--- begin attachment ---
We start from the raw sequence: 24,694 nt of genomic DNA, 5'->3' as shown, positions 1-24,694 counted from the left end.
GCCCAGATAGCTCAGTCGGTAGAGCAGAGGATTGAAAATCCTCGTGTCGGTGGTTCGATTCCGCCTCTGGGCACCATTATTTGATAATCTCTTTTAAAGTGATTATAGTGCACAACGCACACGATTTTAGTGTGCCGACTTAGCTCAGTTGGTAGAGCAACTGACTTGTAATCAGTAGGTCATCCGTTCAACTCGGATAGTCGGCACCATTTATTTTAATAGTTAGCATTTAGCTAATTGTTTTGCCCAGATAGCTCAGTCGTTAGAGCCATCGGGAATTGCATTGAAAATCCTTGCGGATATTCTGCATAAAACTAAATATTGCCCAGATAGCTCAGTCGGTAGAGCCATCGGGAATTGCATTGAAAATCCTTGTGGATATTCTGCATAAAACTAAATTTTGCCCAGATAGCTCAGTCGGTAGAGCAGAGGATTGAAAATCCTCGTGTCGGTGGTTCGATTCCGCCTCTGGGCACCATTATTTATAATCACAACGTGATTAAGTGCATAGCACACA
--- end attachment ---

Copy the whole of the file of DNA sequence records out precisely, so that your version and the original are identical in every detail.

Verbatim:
We start from the raw sequence: 24,694 nt of genomic DNA, 5'->3' as shown, positions 1-24,694 counted from the left end.
GCCCAGATAGCTCAGTCGGTAGAGCAGAGGATTGAAAATCCTCGTGTCGGTGGTTCGATTCCGCCTCTGGGCACCATTATTTGATAATCTCTTTTAAAGTGATTATAGTGCACAACGCACACGATTTTAGTGTGCCGACTTAGCTCAGTTGGTAGAGCAACTGACTTGTAATCAGTAGGTCATCCGTTCAACTCGGATAGTCGGCACCATTTATTTTAATAGTTAGCATTTAGCTAATTGTTTTGCCCAGATAGCTCAGTCGTTAGAGCCATCGGGAATTGCATTGAAAATCCTTGCGGATATTCTGCATAAAACTAAATATTGCCCAGATAGCTCAGTCGGTAGAGCCATCGGGAATTGCATTGAAAATCCTTGTGGATATTCTGCATAAAACTAAATTTTGCCCAGATAGCTCAGTCGGTAGAGCAGAGGATTGAAAATCCTCGTGTCGGTGGTTCGATTCCGCCTCTGGGCACCATTATTTATAATCACAACGTGATTAAGTGCATAGCACACA